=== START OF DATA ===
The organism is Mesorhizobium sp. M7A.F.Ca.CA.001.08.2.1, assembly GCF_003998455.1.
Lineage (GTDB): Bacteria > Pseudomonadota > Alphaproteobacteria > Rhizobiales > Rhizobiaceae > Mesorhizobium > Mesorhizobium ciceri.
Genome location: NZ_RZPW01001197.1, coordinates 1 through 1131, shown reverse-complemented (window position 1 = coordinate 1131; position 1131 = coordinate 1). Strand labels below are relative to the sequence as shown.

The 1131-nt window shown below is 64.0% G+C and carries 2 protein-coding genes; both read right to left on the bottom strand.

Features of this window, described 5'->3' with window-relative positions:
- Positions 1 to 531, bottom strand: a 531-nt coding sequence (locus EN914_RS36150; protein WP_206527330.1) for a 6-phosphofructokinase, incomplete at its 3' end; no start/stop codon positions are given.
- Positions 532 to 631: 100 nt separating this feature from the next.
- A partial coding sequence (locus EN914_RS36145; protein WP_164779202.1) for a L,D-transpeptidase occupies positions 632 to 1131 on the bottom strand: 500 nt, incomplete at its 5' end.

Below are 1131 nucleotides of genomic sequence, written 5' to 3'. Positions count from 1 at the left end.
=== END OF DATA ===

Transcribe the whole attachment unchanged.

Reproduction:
The organism is Mesorhizobium sp. M7A.F.Ca.CA.001.08.2.1, assembly GCF_003998455.1.
Lineage (GTDB): Bacteria > Pseudomonadota > Alphaproteobacteria > Rhizobiales > Rhizobiaceae > Mesorhizobium > Mesorhizobium ciceri.
Genome location: NZ_RZPW01001197.1, coordinates 1 through 1131, shown reverse-complemented (window position 1 = coordinate 1131; position 1131 = coordinate 1). Strand labels below are relative to the sequence as shown.

The 1131-nt window shown below is 64.0% G+C and carries 2 protein-coding genes; both read right to left on the bottom strand.

Features of this window, described 5'->3' with window-relative positions:
- Positions 1 to 531, bottom strand: a 531-nt coding sequence (locus EN914_RS36150; protein WP_206527330.1) for a 6-phosphofructokinase, incomplete at its 3' end; no start/stop codon positions are given.
- Positions 532 to 631: 100 nt separating this feature from the next.
- A partial coding sequence (locus EN914_RS36145; protein WP_164779202.1) for a L,D-transpeptidase occupies positions 632 to 1131 on the bottom strand: 500 nt, incomplete at its 5' end.

Below are 1131 nucleotides of genomic sequence, written 5' to 3'. Positions count from 1 at the left end.